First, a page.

Choose the right industrial connector
Evaluate application and environment to determine the best connector to incorporate into an industrial design or upgrade.
Determining the connector to incorporate into an industrial design or upgrade is simply a matter of evaluating the application needs and environment. Start by asking yourself, “What type of transmission do I need?” and “What are my environmental conditions?”
Are your connection points needed for power, communication, signaling, or a combination? This is your first variable. What is your transmission requirement? Then determine the number of contact points needed, the current (amperage) requirements of the application, and the space constraints, if any. And, if using a heavy-duty rectangular connector, determine the wire termination method for the contact pins (spring, clamp, or screw). For many power (under 15 amps), signaling, and communication applications requiring fewer than 20 contact points, an overmolded circular connector offers a durable, economical, and reliable solution. Connector solutions requiring higher current carrying capacity or a greater pin count can often be found with a heavy-duty rectangular connector.
When the application calls for communication via an industrial protocol, specific network cordsets can be used. Whether using DeviceNet, Profibus, industrial Ethernet, Foundation Fieldbus, or one of many other protocols, each has its own connector design and often a specialized wiring code.
The application environment is also very important in determining what connector to choose. This factor will dictate what cable jacket should be used when considering a molded cordset. If the application is such that the cable needs to be protected from weld slag, TPE might be the best choice. If lubricants and coolants are prevalent, PUR would work. An application with continuous movement may require a cable with a high flex rating. Most standard applications can be addressed with a simple PVC jacketed cable. Selecting the correct cordset for the environment in the beginning can save money and time in the long run, by avoiding unneeded downtime, troubleshooting, and premature replacements.
Using high-quality overmolded cordsets, and the proper mating receptacles, an IP67 rating can be achieved to accommodate various industrial environments. IP67 indicates that a connector is protected from dust and will withstand being immersed in water for a limited amount of time. This rating is sufficient for most industrial applications.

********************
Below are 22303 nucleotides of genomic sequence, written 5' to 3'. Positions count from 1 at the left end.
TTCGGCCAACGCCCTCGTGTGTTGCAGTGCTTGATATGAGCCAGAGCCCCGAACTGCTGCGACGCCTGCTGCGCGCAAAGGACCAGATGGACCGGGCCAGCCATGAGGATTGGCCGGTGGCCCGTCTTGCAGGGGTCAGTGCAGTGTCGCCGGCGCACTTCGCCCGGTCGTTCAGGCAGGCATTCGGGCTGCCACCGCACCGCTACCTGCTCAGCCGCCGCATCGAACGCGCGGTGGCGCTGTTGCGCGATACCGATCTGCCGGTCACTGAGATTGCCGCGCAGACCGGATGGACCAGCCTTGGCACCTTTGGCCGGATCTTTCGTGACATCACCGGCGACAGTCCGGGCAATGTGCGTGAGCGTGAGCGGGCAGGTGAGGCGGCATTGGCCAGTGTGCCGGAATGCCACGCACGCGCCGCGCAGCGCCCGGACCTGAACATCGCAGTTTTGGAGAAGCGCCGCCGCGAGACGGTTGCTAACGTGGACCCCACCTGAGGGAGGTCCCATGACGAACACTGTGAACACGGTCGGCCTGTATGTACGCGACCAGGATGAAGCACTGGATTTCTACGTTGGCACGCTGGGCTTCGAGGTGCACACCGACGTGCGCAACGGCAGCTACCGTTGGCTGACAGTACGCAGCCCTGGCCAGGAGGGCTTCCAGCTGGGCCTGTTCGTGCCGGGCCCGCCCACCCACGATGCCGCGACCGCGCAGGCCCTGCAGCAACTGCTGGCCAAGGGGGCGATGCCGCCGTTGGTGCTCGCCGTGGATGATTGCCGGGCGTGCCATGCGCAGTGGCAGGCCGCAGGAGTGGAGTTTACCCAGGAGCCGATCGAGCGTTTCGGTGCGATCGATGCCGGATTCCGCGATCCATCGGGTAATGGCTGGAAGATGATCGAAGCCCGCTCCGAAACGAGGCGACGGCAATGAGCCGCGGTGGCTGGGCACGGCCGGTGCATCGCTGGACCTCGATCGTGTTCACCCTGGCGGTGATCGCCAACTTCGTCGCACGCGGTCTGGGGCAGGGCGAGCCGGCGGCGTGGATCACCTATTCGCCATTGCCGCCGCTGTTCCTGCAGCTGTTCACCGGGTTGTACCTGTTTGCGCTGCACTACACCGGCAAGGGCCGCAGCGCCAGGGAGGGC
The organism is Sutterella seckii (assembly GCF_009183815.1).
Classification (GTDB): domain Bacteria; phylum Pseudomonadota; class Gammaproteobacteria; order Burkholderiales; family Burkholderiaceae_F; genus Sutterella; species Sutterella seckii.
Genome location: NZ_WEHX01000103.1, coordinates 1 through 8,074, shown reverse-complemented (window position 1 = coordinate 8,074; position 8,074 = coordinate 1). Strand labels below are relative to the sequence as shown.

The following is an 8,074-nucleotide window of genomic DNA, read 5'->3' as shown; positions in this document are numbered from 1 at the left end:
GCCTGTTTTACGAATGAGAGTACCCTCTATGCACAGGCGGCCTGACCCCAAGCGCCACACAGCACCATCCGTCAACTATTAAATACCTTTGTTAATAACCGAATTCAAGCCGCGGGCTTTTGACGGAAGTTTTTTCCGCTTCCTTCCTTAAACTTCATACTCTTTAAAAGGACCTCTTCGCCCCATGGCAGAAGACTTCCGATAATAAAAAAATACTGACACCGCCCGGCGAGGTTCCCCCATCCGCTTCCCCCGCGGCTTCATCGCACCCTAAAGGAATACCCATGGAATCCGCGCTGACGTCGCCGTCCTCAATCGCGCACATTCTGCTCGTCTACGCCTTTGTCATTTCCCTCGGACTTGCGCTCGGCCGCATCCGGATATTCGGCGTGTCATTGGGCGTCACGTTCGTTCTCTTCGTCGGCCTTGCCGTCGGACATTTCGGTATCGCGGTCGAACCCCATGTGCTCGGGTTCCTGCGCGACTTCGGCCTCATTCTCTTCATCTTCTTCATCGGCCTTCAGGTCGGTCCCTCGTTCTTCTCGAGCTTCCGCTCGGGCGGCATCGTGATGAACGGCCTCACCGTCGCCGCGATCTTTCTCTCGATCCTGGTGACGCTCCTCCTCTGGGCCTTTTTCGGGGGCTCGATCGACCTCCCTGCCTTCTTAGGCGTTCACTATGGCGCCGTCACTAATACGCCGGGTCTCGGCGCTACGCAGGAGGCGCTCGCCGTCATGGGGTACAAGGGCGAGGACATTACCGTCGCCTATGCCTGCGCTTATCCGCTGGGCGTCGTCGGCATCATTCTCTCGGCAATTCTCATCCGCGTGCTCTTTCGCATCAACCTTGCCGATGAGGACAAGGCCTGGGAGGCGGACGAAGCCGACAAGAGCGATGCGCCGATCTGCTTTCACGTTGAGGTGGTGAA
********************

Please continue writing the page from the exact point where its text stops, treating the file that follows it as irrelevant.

For wiring machines and system controls, legacy standards such as the MIN family of circular connectors still prevail as do the hard-to-match rectangular connectors. After evaluating power needs and environment, your choices are usually clear. When we include network configurations, the options expand to include bus networks and Ethernet. Micro-connectors for each of these formats are easy to find. Keep in mind that all connectors are not equal. Quality of components leads to reliability. At the end of the day, systems are only well connected when they’re running.
- Lynne Keener is marketing coordinator for Mencom Corp. Edited by Mark T. Hoske, content manager CFE Media, Control Engineering, Plant Engineering, and Consulting-Specifying Engineer, firstname.lastname@example.org.
ONLINE extra - Founded in 1987, Mencom Corp., located in Oakwood, Ga., provides industrial electrical connectors. Mencom is among the last remaining manufacturers of U.S.-made electrical cordsets, Keener said.
Annual Salary Survey
After almost a decade of uncertainty, the confidence of plant floor managers is soaring. Even with a number of challenges and while implementing new technologies, there is a renewed sense of optimism among plant managers about their business and their future.
The respondents to the 2014 Plant Engineering Salary Survey come from throughout the U.S. and serve a variety of industries, but they are uniform in their optimism about manufacturing. This year’s survey found 79% consider manufacturing a secure career. That’s up from 75% in 2013 and significantly higher than the 63% figure when Plant Engineering first started asking that question a decade ago.